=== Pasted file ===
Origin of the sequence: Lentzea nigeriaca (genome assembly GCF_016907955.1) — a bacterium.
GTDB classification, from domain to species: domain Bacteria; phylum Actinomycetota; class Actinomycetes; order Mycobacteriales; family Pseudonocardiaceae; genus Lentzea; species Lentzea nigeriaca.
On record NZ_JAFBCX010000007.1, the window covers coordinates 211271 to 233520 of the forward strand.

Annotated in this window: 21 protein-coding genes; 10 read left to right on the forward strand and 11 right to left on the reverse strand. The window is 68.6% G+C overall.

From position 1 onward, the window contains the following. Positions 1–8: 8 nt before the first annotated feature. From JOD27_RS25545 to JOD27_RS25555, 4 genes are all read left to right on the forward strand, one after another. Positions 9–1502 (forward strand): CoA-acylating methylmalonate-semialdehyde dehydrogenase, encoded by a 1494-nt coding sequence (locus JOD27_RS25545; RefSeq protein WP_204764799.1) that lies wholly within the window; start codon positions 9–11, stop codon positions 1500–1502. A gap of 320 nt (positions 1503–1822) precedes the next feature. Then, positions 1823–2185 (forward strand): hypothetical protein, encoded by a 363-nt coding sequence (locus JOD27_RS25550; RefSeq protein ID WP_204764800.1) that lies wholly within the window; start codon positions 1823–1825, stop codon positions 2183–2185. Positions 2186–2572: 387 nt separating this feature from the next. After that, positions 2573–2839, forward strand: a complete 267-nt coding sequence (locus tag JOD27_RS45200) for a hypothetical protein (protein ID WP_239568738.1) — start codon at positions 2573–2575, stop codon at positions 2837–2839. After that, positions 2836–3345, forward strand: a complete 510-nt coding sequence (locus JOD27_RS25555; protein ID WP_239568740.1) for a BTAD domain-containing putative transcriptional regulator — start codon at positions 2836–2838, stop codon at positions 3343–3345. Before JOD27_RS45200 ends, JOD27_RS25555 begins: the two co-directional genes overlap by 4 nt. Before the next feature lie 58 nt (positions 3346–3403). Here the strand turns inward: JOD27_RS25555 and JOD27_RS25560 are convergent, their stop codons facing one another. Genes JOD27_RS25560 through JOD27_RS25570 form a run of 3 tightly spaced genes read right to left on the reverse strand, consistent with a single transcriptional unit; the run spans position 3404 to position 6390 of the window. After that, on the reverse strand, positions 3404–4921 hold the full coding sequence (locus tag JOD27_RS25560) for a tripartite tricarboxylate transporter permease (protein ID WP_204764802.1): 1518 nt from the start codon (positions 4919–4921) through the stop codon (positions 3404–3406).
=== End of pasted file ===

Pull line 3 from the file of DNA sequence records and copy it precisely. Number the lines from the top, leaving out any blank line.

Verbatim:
On record NZ_JAFBCX010000007.1, the window covers coordinates 211271 to 233520 of the forward strand.